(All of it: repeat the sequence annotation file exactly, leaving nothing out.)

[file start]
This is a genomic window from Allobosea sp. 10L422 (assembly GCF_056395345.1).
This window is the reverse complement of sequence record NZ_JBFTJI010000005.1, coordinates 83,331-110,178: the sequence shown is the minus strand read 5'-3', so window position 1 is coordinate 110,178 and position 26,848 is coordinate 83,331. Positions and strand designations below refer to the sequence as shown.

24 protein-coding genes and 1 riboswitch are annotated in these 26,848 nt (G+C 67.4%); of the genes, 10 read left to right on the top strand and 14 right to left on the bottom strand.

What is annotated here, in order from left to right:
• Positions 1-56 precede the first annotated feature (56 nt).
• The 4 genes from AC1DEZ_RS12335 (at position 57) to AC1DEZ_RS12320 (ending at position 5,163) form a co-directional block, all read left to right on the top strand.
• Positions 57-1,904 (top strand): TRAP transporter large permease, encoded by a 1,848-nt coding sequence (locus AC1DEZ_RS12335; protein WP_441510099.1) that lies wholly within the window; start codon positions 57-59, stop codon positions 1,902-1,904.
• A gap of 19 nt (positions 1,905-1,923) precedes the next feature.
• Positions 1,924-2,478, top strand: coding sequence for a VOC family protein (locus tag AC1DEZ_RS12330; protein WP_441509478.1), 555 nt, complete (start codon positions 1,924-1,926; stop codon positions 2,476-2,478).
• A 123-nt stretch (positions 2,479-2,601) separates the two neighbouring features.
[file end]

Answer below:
This is a genomic window from Allobosea sp. 10L422 (assembly GCF_056395345.1).
This window is the reverse complement of sequence record NZ_JBFTJI010000005.1, coordinates 83,331-110,178: the sequence shown is the minus strand read 5'-3', so window position 1 is coordinate 110,178 and position 26,848 is coordinate 83,331. Positions and strand designations below refer to the sequence as shown.

24 protein-coding genes and 1 riboswitch are annotated in these 26,848 nt (G+C 67.4%); of the genes, 10 read left to right on the top strand and 14 right to left on the bottom strand.

What is annotated here, in order from left to right:
• Positions 1-56 precede the first annotated feature (56 nt).
• The 4 genes from AC1DEZ_RS12335 (at position 57) to AC1DEZ_RS12320 (ending at position 5,163) form a co-directional block, all read left to right on the top strand.
• Positions 57-1,904 (top strand): TRAP transporter large permease, encoded by a 1,848-nt coding sequence (locus AC1DEZ_RS12335; protein WP_441510099.1) that lies wholly within the window; start codon positions 57-59, stop codon positions 1,902-1,904.
• A gap of 19 nt (positions 1,905-1,923) precedes the next feature.
• Positions 1,924-2,478, top strand: coding sequence for a VOC family protein (locus tag AC1DEZ_RS12330; protein WP_441509478.1), 555 nt, complete (start codon positions 1,924-1,926; stop codon positions 2,476-2,478).
• A 123-nt stretch (positions 2,479-2,601) separates the two neighbouring features.